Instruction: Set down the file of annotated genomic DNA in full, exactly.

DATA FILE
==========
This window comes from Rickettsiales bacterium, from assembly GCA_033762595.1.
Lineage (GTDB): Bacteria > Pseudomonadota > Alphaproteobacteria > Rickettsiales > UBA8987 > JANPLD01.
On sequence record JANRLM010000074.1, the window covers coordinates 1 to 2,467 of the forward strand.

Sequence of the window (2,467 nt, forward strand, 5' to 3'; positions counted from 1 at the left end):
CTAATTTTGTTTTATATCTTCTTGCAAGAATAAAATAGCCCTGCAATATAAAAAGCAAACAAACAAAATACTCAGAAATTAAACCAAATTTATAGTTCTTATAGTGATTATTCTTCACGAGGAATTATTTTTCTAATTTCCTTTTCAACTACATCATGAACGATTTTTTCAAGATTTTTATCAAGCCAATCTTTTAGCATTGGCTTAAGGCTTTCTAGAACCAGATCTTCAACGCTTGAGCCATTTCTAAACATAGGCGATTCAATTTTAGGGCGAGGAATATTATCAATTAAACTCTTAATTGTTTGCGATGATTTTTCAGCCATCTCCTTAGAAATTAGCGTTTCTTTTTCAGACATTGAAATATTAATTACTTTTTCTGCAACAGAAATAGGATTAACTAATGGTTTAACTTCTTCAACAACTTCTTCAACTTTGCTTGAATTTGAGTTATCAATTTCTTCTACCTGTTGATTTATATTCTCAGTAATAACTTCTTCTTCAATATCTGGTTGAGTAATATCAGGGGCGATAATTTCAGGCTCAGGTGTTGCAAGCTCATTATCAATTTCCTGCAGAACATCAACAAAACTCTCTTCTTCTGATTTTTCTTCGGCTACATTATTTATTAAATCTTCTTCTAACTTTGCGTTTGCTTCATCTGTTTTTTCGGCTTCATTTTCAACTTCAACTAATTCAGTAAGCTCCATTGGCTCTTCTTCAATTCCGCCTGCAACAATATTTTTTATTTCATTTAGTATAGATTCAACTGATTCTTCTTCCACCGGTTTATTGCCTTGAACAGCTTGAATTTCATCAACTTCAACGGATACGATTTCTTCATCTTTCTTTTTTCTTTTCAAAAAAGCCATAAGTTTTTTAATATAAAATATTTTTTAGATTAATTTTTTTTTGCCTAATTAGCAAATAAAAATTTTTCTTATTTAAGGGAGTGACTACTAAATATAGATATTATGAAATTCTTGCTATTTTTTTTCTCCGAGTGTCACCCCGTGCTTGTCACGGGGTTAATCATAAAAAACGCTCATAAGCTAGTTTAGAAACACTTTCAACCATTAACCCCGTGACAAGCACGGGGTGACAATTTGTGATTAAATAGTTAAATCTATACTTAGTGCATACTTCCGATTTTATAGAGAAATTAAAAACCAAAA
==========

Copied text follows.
This window comes from Rickettsiales bacterium, from assembly GCA_033762595.1.
Lineage (GTDB): Bacteria > Pseudomonadota > Alphaproteobacteria > Rickettsiales > UBA8987 > JANPLD01.
On sequence record JANRLM010000074.1, the window covers coordinates 1 to 2,467 of the forward strand.

Sequence of the window (2,467 nt, forward strand, 5' to 3'; positions counted from 1 at the left end):
CTAATTTTGTTTTATATCTTCTTGCAAGAATAAAATAGCCCTGCAATATAAAAAGCAAACAAACAAAATACTCAGAAATTAAACCAAATTTATAGTTCTTATAGTGATTATTCTTCACGAGGAATTATTTTTCTAATTTCCTTTTCAACTACATCATGAACGATTTTTTCAAGATTTTTATCAAGCCAATCTTTTAGCATTGGCTTAAGGCTTTCTAGAACCAGATCTTCAACGCTTGAGCCATTTCTAAACATAGGCGATTCAATTTTAGGGCGAGGAATATTATCAATTAAACTCTTAATTGTTTGCGATGATTTTTCAGCCATCTCCTTAGAAATTAGCGTTTCTTTTTCAGACATTGAAATATTAATTACTTTTTCTGCAACAGAAATAGGATTAACTAATGGTTTAACTTCTTCAACAACTTCTTCAACTTTGCTTGAATTTGAGTTATCAATTTCTTCTACCTGTTGATTTATATTCTCAGTAATAACTTCTTCTTCAATATCTGGTTGAGTAATATCAGGGGCGATAATTTCAGGCTCAGGTGTTGCAAGCTCATTATCAATTTCCTGCAGAACATCAACAAAACTCTCTTCTTCTGATTTTTCTTCGGCTACATTATTTATTAAATCTTCTTCTAACTTTGCGTTTGCTTCATCTGTTTTTTCGGCTTCATTTTCAACTTCAACTAATTCAGTAAGCTCCATTGGCTCTTCTTCAATTCCGCCTGCAACAATATTTTTTATTTCATTTAGTATAGATTCAACTGATTCTTCTTCCACCGGTTTATTGCCTTGAACAGCTTGAATTTCATCAACTTCAACGGATACGATTTCTTCATCTTTCTTTTTTCTTTTCAAAAAAGCCATAAGTTTTTTAATATAAAATATTTTTTAGATTAATTTTTTTTTGCCTAATTAGCAAATAAAAATTTTTCTTATTTAAGGGAGTGACTACTAAATATAGATATTATGAAATTCTTGCTATTTTTTTTCTCCGAGTGTCACCCCGTGCTTGTCACGGGGTTAATCATAAAAAACGCTCATAAGCTAGTTTAGAAACACTTTCAACCATTAACCCCGTGACAAGCACGGGGTGACAATTTGTGATTAAATAGTTAAATCTATACTTAGTGCATACTTCCGATTTTATAGAGAAATTAAAAACCAAAA